Yale Final Cut 2012 – “Top Chef”

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Some years ago, Yale College began hosting a cooking competition known as Final Cut. The premise is simple, a team from each residential college—there are twelve—compete to create an appetizer and entree in the span of one hour. The primary ingredients are known beforehand, and additional ingredients or equipment can be requested, with the limitation of having two butane burners. The winning takes home a cash prize and a handful of culinary goodies.

The Final Cut competition had been one of the events I had been looking forward to coming into college, so when the time came, I teamed up with two friends Jonathan and Angela. We managed to win the preliminary competition, allowing us to compete in the final competition against eleven other teams.

In the preliminary round, we managed to win by cooking a vichyssoise containing chicken, candied carrot, blueberry-infused celery, and croutons. Vichyssoise is a French potato and leek soup normally served cold, but due to limited time and resources, we served our vichyssoise hot. When I tasted the dish, an assortment of contrasting flavors and textures greeted me. Croutons added a much needed bite to the dish. Chicken played a savory overtone, and the candied carrots balanced the primarily salty dish with strong, caramel flavors

At the final competition, we conjured up an appetizer soup based on spicy Korean flavors with enoki mushrooms, stuffed mushrooms, and daikon radish. Our main dish consisted of a Korean BBQ foam-filled mozzarella balloon, baked cod, candied beet, candied carrots, and quinoa. In retrospect, I think the execution of our entree during the final competition lacked finesse. The mozzarella balloons were made ahead of time, so not only was the filling cold, the balloons themselves cooled. The quinoa sat unattended for a while, losing heat, and were a tad overcooked. We didn’t have time to blowtorch them either for an added layer of complexity. The beets, which we struggled with during practice sessions, never reached the softness I desired, but on the other hand, I think we did a great job with presentation, especially considering our limited practice runs. The cod turned out silky soft, and the flavor of the soup was spot on.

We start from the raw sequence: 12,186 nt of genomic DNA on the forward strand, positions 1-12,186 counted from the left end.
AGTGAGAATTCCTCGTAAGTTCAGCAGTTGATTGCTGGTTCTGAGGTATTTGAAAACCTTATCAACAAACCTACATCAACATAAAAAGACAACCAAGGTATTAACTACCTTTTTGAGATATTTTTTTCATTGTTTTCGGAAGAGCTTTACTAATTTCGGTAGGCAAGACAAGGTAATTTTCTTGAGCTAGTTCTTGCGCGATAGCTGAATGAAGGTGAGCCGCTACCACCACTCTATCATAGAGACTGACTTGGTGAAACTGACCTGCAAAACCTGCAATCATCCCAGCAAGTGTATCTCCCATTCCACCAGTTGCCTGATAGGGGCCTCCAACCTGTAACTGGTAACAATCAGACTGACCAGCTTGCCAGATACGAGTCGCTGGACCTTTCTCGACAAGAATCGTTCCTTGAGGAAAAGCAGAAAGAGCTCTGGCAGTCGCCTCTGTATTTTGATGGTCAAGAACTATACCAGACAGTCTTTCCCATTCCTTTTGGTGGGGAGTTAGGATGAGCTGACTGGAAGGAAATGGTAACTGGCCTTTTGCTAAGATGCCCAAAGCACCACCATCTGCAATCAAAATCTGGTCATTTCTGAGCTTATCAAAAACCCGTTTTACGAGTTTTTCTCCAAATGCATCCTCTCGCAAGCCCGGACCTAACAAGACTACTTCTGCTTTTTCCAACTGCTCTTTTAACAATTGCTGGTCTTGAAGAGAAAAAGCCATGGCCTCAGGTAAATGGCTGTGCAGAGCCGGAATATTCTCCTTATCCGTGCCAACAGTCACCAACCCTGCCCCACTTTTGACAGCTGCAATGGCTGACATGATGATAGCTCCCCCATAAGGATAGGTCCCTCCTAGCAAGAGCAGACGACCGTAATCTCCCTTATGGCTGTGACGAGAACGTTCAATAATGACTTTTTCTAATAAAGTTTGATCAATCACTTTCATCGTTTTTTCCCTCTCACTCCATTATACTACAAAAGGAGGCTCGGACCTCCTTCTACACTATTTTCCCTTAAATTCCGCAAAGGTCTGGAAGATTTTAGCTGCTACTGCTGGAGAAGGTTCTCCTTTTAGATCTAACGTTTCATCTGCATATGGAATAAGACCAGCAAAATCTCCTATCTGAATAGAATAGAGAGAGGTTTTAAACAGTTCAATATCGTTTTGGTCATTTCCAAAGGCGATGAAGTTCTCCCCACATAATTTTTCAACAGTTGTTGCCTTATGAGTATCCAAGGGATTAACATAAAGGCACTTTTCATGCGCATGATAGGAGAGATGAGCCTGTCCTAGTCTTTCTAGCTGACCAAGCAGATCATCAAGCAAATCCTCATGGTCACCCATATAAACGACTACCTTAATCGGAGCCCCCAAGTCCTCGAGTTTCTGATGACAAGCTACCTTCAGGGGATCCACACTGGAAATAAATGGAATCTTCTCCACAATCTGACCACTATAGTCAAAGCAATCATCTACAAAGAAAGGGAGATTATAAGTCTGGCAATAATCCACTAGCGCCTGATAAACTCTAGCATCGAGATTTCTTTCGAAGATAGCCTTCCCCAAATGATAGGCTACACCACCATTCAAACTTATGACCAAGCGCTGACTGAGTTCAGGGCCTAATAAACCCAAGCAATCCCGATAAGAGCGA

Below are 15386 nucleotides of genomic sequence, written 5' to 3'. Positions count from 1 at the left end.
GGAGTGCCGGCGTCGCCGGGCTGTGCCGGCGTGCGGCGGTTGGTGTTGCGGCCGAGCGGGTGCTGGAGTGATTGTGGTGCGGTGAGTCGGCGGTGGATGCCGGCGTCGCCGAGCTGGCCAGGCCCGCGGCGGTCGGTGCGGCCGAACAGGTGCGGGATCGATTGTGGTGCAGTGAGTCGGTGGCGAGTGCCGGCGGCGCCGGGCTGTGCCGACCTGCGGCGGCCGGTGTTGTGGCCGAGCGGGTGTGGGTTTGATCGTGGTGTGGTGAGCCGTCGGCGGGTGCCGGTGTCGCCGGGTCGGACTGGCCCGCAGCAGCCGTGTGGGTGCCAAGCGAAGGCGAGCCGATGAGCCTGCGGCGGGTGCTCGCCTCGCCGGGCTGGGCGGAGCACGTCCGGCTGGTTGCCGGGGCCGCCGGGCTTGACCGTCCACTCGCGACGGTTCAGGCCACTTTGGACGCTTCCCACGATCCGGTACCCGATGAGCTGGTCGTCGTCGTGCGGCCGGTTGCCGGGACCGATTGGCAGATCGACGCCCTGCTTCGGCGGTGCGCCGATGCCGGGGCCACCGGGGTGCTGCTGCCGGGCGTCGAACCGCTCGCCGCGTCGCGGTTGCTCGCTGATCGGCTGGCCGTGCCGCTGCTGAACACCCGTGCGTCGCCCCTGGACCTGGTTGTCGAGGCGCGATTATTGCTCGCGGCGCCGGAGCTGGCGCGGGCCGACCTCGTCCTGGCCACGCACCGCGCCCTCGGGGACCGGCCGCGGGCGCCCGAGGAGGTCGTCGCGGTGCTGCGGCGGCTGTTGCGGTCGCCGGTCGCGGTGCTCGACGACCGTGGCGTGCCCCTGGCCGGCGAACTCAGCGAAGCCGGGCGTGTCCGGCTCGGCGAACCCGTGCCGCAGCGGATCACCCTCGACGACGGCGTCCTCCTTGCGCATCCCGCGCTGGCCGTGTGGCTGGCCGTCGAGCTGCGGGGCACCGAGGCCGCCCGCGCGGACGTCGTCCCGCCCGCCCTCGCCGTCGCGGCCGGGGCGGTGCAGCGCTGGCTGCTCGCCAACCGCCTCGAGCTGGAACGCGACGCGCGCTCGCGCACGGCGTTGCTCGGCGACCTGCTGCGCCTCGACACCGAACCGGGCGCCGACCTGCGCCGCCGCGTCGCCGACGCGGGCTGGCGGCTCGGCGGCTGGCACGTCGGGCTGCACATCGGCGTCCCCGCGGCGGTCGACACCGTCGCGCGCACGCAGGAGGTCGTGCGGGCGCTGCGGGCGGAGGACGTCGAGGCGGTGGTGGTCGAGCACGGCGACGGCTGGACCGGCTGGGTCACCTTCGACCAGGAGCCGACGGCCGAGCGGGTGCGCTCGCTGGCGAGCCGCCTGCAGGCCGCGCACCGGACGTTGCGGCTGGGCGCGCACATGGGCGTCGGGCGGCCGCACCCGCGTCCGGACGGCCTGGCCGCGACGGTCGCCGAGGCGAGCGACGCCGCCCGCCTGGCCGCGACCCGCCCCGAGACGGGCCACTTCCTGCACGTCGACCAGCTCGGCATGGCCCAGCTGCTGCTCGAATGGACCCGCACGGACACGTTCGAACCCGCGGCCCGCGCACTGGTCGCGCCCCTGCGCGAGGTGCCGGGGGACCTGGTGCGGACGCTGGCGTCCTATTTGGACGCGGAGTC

The whole competition was a great experience overall, and I’m hoping to go at it again next year. If you’re interested in making something similar to what we made at the competition, here are some recipes.

Korean yukejang
Mozzarella balloon
Korean BBQ

Photos by Brittany Stager of GroupTalk.

About Earl

Hi, my name is Earl. I am a student who loves to analyze food and eat healthy. My careful eye for food has caused me to become interested in the science behind food and cooking, and I write about my explorations into food on my website Toastable.com. While I believe in sticking to whole, natural foods, I'm not afraid to work with avant-garde ingredients and equipment such as constant temperature water baths and sodium alginate. I also love photography, technology, and journalism.

07. March 2012 von Earl
Categories: Life | Tags: , , | 1 comment

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